Today I asked our question: “What did you do in school today?” of Rich Czyz, a director of Curriculum and Instruction living in Pennsylvania and working in New Jersey. This series of blog posts includes responses to our question from educators from all over the world, of all content areas, in all grade levels, and in various teaching assignments so that together, we will have a better understanding of what is happening TODAY IN SCHOOL. For more information about this series or to write your own response to the question, please visit this page.
June 25, 2015
For the last few weeks, I have been involved in our district’s interview process to fill several vacant positions. This process can sometimes prove to be tedious, sitting through multiple interviews, listening to similar answers, and often working through lunch.
However, on a day like today, the positives outweigh the negatives. Today was one of those days where you come to appreciate why you became an educator in the first place. Today was one of those days when you realize that there is a generation of new teachers who are looking to make a difference for students.
Several candidates interviewing for teaching positions demonstrated a particular confidence, an honesty in detailing how they would help struggling students, as well as the right amount of humility in admitting that even they don’t have all the answers.
What impressed me most about the candidates that we interviewed today was their commitment to students. One of the questions that we asked each candidate was: “How do you help ALL students in the classroom?” As a teacher, you often encounter a wide range of skill levels and abilities in your classroom. Many students might be on task but require some assistance. Some students may be struggling, while others have grasped the concept and are ready to move on. One of the most difficult things to do as a teacher is to be able to meet the needs of ALL students. Most of our interviewees alluded to this fact, but were still prepared with a variety of suggestions and strategies for how they would address this same situation in the classroom.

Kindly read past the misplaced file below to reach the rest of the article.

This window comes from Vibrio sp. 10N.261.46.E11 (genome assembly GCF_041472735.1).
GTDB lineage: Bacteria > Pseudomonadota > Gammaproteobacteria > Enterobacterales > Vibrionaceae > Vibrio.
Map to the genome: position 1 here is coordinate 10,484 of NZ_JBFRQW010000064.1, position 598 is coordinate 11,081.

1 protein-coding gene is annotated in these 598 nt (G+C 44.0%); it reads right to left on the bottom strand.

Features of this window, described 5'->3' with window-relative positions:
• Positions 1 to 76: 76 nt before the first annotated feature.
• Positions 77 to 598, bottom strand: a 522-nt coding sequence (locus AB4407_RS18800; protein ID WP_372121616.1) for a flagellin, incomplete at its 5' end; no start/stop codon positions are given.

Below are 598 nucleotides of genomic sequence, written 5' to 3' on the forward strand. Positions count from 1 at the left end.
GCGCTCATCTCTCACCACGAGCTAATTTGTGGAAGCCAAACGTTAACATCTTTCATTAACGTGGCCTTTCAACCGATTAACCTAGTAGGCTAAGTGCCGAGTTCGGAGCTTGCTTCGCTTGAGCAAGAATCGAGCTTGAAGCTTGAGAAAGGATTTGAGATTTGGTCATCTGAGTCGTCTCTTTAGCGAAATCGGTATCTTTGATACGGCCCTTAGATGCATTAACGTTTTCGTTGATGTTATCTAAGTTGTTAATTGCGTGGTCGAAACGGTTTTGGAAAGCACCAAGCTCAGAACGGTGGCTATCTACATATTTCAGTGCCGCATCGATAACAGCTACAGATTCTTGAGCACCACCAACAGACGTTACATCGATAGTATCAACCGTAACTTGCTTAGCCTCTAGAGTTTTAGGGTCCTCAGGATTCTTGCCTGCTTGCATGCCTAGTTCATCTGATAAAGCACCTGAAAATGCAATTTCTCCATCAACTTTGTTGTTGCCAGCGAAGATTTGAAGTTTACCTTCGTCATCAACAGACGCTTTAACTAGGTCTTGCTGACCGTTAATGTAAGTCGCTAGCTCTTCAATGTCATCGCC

Not every answer was a perfect answer, but for those successful candidates, they demonstrated a commitment to doing the right thing for students. On my first day of teaching, my mentor gave me a very simple piece of advice. She said, “Every decision that you ever make should be made in the best interests of students.” While sitting through a full day of interviews, I was again reminded of this wisdom. The interview process can sometimes be overwhelming, when it seems as if you can’t find the right candidate. Today, however, was different! I again renewed my belief in educating children-why we wait for the right candidate, the person who will make a difference in the lives of children every single day.
Rich Czyz is the Director of Curriculum and Instruction in the Stafford Township School District in New Jersey. He is a former 5th grade and basic skills teacher. Rich is the co-creator of the Four O’Clock Faculty website and education blog, which can be found at www.fouroclockfaculty.com. He can be found on Twitter at @RACzyz.